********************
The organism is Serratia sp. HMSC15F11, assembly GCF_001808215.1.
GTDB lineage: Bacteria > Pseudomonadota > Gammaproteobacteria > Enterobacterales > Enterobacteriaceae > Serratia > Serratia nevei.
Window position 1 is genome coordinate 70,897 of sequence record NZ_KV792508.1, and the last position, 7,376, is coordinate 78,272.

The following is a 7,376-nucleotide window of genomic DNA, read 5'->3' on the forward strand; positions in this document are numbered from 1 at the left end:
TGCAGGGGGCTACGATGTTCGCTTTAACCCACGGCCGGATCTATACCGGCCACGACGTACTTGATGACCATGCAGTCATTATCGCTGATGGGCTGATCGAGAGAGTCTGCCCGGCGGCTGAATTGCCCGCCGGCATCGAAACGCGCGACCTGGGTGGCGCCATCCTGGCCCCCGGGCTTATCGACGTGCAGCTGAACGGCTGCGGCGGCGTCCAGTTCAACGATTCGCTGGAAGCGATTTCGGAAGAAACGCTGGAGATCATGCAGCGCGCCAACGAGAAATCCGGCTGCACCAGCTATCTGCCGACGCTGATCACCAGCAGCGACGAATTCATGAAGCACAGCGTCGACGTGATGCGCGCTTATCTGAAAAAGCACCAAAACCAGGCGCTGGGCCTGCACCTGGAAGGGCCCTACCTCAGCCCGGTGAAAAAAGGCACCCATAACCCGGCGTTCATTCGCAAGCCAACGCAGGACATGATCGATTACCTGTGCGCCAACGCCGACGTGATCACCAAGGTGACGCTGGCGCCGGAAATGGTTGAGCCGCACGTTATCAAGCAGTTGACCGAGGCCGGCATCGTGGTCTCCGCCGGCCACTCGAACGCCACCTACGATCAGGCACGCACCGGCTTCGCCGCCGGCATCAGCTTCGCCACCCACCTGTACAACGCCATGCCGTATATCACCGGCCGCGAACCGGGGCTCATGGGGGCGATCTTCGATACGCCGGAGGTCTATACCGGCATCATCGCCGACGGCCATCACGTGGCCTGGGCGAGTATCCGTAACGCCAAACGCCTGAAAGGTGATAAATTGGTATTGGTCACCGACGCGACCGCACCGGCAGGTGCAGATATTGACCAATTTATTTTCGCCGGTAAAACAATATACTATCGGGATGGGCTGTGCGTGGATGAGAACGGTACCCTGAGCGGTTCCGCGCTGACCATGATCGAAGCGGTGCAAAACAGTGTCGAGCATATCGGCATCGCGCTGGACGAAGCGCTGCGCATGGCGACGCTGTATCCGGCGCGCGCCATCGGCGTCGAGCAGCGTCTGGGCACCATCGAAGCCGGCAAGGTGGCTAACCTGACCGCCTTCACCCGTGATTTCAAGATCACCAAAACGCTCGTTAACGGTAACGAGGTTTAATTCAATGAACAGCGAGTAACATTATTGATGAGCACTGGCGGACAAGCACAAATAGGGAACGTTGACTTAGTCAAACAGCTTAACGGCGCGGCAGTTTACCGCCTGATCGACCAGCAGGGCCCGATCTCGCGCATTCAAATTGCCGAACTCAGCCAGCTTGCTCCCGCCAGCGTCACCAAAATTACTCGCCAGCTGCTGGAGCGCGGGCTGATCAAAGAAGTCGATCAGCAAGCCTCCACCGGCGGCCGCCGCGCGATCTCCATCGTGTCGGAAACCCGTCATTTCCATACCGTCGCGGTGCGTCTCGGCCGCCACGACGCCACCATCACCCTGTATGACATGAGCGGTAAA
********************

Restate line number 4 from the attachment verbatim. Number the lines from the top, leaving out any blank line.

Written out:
The following is a 7,376-nucleotide window of genomic DNA, read 5'->3' on the forward strand; positions in this document are numbered from 1 at the left end: